Cyber security: 9 Ways to protect yourself against a cyberattack

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Common SHTF scenarios include natural disasters, long-term power outages, or nuclear war. But what if society collapses not with a bang but with a click of a mouse? (h/t to TheOrganicPrepper.com)

What is a cyberattack?

A cyberattack is defined as the deliberate exploitation of computer systems, technology-dependent enterprises, and networks. Experts have expressed concern about how a cyberattack is a growing risk.

A cyber attacker will use malicious code to alter computer code, data, or logic, causing disruptive consequences that aim to compromise data. These attacks can also be used for cyber crimes like information and identity theft.

Below are some of the possible consequences of a cyberattack:

  • Breach of access
  • Extortion
  • Identity fraud and theft
  • Intellectual property (IP) theft
  • Password sniffing
  • Private and public web browser exploits
  • The spread of malware and viruses
  • Stolen hardware (e.g., laptops and mobile devices)
  • System infiltration
  • Website defacement

How will a cyberattack affect a prepper?

Not all preppers live 100 percent off the grid. Even if you only spend a fraction of your time working or casually browsing online, a major cyberattack on the country’s computer infrastructure can still affect you.

A cyberattack can disrupt the economy, utility grids, and transportation systems – all of which rely heavily on computer systems. (Related: Security researchers discover new ways your internet browsing history is exposed.)

America is very vulnerable to a cyberattack that a large-scale effort can paralyze the whole country.

What kinds of systems rely on computers?

If the country experiences a widespread cyberattack, a lot of systems will either be completely inoperable or breached. A domino effect can also involve systems that are beyond the cyber attacker’s original target, such as:

  • Air traffic control
  • Automated water treatment facilities
  • Banks and ATMs
  • Digital pumps at gas stations
  • Everyday trade (e.g., businesses with computerized cash registers that communicate directly with banks and businesses that use bar codes for inventory control and pricing)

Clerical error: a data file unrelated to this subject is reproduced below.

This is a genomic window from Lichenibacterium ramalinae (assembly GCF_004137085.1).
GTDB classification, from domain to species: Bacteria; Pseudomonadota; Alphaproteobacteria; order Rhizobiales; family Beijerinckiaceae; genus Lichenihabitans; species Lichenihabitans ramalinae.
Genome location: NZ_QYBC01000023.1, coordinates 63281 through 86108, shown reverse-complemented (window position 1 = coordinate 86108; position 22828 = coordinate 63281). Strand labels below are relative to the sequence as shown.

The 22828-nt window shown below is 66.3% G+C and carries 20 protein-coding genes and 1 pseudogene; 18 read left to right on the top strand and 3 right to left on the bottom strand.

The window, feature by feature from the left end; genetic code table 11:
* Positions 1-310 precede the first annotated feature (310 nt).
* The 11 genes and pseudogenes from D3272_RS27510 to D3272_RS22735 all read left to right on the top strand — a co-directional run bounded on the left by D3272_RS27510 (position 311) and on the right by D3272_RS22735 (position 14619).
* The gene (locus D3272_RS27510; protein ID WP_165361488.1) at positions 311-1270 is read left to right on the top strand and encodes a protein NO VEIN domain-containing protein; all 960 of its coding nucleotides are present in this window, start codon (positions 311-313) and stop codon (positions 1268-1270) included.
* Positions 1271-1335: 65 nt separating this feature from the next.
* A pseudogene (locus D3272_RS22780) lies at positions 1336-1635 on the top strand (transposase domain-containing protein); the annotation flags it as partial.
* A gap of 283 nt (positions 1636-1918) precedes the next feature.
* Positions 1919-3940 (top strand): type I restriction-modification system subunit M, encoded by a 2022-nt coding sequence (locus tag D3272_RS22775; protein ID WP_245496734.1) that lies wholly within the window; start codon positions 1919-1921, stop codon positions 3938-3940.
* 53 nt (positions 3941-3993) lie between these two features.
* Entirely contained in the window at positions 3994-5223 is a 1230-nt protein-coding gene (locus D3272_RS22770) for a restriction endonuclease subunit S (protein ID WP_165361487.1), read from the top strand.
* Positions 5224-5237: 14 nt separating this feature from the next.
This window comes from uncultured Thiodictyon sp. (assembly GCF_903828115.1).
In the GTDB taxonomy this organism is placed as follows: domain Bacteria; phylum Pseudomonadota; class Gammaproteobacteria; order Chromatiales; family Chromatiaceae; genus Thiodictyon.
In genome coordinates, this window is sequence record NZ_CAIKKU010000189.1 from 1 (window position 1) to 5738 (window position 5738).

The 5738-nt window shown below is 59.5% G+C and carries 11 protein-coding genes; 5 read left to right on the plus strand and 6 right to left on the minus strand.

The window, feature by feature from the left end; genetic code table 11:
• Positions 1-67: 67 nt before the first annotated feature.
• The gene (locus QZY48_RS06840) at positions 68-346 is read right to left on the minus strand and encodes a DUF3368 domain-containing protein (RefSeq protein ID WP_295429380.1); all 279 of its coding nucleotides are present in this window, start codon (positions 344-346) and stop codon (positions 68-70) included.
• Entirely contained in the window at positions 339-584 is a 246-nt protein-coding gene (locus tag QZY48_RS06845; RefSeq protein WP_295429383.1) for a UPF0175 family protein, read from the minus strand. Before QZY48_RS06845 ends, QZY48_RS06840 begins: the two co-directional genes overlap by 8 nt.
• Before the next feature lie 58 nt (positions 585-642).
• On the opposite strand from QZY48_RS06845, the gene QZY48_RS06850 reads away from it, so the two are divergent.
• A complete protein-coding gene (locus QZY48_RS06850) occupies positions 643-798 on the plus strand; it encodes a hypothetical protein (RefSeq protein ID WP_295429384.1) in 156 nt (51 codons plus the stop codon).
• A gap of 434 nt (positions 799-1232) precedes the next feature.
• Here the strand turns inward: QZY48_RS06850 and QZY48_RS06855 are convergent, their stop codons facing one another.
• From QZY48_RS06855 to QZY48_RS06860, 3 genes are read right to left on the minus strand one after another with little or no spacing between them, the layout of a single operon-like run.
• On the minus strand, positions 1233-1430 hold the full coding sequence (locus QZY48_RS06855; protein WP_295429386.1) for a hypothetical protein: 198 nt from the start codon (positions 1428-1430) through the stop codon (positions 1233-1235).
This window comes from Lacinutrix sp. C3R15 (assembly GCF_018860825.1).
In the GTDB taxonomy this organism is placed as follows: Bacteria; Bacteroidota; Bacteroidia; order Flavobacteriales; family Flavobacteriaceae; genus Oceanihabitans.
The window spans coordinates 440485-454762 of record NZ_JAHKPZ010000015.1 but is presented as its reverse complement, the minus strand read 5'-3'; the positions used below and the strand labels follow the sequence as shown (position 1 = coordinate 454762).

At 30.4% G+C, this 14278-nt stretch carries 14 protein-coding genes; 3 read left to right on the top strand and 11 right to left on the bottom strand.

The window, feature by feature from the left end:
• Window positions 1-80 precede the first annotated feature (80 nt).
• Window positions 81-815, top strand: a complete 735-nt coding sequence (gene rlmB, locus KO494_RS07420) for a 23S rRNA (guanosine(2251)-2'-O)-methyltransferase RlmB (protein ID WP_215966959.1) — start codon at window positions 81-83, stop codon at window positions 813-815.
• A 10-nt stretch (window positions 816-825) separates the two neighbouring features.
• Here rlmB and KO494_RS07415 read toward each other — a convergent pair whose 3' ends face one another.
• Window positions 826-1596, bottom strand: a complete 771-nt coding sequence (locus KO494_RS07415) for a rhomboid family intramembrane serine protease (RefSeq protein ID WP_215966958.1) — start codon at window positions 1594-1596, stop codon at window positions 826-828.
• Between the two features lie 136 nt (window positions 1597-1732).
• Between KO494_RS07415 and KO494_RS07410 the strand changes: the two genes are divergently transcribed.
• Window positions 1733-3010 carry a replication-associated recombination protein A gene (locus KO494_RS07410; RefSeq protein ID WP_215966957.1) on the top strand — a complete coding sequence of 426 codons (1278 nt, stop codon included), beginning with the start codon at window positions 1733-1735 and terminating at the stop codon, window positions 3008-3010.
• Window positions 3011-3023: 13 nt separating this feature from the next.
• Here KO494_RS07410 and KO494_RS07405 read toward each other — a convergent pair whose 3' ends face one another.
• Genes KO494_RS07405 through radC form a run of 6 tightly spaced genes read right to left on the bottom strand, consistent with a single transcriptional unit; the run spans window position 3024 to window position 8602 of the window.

• Government operations
  • Internet service
  • Telecommunications systems
  • Traffic management systems (e.g., crosswalks, stoplights, etc.)
  • Transportation systems (e.g., planes, subways, and trains)
  • Utility systems and computer-operated power stations
  • Your personal information (e.g., academic records, finances, medical records, and physical location, which someone can use to commit identity theft)

How can you prepare for a cyberattack?

Just as preppers anticipate disaster scenarios that may affect the grid, they also take certain measures against a cyberattack.

To ensure that you and your family can operate independently of public transport, public utilities, or stores, you can set up the following preps:

  1. Set up preps, so you can safely bug in at home to avoid the chaos that follows a massive cyberattack.
  2. Have an emergency fund in small denominations, so you can purchase additional supplies.
  3. Prepare gear and supplies for a long-term power outage.
  4. Pack bug-out bags (BOBs) for the whole family.
  5. Set aside a supply of clean water, food, and several ways to prepare food without the grid.
  6. Making sure all cars always have at least half a tank of fuel, with extra gasoline stored in your garage. If you need to bug out, just grab your BOBs and head to a secure bug-out location.
  7. Address off-grid sanitation needs.
  8. Learn how to use your chosen self-defense weapons properly. Prepare to defend your home from attackers and looters when SHTF.
  9. Invest in communications devices like a ham radio or two-way radios so you can monitor the news and keep in touch with loved ones.

Like other survival scenarios, your stockpile and prepping skills can help improve your chance of surviving a cyberattack.

Sources include:

TheOrganicPrepper.com

Techopedia.com

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